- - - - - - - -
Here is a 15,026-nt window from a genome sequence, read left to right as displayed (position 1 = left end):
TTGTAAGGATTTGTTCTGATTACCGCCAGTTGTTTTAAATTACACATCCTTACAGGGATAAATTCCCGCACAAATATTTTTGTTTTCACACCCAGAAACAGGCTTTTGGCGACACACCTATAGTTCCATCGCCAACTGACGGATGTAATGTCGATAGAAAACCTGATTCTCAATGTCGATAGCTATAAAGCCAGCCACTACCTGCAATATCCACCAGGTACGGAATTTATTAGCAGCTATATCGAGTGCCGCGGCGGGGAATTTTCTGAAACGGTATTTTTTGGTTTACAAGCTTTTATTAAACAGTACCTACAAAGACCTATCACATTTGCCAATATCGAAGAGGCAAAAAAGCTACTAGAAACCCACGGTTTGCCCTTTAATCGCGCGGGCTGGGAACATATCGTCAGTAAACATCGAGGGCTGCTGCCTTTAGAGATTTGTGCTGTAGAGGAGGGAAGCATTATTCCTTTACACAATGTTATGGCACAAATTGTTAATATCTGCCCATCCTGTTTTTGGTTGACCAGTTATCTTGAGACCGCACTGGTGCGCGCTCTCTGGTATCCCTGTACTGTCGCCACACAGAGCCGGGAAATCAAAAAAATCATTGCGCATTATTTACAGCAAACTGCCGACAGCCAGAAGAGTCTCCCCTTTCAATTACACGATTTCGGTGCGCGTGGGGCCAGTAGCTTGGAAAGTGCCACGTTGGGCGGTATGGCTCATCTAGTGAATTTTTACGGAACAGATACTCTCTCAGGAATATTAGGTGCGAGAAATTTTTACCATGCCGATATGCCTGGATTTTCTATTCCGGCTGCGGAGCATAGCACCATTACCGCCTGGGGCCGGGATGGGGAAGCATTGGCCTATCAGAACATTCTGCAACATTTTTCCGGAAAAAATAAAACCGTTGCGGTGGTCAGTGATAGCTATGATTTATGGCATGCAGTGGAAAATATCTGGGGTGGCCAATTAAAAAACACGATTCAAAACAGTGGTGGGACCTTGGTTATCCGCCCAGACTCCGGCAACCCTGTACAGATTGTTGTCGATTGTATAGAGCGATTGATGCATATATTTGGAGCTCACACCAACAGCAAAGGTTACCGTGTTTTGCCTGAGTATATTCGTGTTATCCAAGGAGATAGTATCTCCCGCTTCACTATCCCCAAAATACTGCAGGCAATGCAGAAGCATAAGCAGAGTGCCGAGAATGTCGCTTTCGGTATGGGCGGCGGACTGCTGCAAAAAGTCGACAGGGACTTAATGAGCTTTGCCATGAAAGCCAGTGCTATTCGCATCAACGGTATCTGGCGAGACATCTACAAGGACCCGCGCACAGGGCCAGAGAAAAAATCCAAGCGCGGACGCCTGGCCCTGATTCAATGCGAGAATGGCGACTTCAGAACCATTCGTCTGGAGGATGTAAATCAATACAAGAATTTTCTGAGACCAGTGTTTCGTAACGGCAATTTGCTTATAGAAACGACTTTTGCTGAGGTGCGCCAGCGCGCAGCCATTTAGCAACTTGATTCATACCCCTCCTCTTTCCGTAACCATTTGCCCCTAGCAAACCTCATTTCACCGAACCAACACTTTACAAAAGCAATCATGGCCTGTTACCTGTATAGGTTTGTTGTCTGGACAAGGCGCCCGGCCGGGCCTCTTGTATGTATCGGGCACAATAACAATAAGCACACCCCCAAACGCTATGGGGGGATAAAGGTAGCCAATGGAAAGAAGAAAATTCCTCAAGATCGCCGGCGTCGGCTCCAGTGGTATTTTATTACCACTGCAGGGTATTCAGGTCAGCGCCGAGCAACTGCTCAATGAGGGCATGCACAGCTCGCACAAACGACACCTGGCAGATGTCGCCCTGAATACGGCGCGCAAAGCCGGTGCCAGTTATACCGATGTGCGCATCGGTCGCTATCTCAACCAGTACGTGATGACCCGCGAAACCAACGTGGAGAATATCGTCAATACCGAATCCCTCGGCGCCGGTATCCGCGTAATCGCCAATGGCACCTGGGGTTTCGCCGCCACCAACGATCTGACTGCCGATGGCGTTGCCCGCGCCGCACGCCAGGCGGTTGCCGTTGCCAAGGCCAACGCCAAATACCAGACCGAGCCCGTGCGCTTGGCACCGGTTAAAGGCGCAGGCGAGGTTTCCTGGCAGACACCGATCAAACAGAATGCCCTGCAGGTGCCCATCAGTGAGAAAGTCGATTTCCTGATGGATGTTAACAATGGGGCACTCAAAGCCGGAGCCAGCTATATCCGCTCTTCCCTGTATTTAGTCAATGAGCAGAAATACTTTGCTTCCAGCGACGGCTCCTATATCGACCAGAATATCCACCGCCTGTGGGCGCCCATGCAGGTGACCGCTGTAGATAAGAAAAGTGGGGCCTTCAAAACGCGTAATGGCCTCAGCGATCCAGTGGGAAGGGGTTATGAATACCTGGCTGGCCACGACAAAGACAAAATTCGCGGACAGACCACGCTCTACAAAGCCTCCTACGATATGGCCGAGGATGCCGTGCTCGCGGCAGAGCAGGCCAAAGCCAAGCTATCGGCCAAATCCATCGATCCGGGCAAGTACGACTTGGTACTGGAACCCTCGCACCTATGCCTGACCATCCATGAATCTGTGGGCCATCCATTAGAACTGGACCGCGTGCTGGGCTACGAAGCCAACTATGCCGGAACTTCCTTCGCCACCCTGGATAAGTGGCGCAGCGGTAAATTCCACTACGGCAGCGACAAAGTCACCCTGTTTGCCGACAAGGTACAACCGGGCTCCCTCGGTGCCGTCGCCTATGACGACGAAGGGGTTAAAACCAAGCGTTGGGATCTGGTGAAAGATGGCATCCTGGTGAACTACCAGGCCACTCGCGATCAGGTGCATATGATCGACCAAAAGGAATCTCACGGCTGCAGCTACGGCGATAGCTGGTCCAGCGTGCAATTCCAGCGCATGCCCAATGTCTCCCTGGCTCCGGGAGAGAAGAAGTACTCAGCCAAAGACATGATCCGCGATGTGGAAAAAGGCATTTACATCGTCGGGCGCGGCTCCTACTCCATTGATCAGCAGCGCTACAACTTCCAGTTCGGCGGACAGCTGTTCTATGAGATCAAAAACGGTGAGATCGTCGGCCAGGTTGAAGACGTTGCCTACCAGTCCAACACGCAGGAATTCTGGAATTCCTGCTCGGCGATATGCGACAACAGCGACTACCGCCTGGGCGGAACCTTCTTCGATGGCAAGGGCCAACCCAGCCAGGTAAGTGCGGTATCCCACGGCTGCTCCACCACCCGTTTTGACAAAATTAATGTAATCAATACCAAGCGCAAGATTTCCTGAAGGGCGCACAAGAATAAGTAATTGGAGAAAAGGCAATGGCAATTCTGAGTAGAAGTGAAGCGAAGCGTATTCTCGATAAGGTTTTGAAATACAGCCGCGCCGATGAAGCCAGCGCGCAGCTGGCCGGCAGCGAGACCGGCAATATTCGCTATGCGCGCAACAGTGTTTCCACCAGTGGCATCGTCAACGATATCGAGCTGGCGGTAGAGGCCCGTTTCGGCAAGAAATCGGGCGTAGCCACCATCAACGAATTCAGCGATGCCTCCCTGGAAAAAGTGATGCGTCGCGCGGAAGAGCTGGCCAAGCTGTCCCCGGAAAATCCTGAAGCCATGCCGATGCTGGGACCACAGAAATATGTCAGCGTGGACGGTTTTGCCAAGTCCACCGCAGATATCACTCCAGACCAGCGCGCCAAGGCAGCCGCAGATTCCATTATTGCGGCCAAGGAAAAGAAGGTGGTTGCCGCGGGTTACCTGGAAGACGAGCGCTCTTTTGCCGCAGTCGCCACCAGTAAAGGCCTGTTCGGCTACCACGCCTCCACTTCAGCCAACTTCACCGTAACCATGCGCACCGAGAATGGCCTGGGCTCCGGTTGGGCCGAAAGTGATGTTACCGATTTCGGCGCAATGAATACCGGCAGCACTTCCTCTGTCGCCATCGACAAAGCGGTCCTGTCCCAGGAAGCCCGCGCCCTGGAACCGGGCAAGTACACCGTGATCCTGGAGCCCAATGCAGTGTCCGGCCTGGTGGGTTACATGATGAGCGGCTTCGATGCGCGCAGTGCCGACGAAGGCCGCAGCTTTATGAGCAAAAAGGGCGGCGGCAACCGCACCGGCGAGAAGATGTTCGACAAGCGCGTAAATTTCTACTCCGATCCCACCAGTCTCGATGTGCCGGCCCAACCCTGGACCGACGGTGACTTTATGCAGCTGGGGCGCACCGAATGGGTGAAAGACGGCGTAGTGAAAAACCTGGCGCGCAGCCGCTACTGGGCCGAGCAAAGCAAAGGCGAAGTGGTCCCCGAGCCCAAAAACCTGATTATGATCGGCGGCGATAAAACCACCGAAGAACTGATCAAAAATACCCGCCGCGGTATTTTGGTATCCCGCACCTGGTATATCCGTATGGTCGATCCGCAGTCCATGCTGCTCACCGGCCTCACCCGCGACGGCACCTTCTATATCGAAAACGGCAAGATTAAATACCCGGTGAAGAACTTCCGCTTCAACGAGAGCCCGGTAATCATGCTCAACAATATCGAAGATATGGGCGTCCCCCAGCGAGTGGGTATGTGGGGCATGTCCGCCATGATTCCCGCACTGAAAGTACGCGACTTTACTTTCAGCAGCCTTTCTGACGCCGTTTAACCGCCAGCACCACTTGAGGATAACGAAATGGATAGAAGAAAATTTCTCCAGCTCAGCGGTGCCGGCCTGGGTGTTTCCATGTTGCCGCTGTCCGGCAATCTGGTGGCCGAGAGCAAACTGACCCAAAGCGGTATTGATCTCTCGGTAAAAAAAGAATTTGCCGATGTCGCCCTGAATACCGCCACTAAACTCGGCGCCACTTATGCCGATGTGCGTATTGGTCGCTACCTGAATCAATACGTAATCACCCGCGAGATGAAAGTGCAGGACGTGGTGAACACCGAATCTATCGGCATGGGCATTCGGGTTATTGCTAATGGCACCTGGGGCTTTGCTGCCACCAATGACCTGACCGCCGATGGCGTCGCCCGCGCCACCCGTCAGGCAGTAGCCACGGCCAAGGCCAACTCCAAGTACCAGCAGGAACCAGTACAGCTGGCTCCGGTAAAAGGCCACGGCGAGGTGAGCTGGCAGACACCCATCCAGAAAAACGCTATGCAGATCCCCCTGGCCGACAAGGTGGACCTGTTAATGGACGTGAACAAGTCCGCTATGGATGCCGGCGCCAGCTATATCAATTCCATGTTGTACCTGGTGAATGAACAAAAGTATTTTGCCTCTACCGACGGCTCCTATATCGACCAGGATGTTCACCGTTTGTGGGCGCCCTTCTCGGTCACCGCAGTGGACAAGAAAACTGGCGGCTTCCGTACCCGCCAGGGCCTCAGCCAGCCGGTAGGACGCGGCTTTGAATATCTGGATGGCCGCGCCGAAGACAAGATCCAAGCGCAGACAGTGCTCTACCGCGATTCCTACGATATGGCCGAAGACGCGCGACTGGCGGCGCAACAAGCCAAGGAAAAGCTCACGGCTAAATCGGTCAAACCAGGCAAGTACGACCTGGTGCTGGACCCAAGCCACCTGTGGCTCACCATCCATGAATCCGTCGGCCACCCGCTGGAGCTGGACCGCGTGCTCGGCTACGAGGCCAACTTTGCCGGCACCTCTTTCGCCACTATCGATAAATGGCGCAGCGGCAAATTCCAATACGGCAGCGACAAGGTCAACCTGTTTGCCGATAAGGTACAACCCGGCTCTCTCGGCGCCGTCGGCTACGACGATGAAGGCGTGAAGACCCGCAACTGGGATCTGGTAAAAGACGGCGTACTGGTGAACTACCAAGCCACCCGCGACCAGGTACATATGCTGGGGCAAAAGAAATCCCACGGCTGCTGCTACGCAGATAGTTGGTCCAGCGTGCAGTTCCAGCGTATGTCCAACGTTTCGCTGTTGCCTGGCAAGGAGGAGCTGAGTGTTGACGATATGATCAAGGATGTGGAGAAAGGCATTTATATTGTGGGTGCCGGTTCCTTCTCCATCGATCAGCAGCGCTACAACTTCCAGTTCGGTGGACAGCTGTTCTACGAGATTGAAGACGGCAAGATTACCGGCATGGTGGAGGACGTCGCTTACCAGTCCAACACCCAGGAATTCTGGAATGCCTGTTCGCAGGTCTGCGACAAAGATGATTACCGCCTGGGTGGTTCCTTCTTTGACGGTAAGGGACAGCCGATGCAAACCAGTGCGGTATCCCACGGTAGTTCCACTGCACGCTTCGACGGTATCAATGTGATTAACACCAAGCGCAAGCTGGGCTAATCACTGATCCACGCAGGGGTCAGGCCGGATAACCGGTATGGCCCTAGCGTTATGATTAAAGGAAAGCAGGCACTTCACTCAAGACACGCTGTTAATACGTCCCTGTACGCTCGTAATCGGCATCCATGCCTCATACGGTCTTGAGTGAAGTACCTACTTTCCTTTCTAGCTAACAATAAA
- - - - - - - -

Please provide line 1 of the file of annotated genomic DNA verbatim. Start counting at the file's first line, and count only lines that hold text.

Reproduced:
Here is a 15,026-nt window from a genome sequence, read left to right as displayed (position 1 = left end):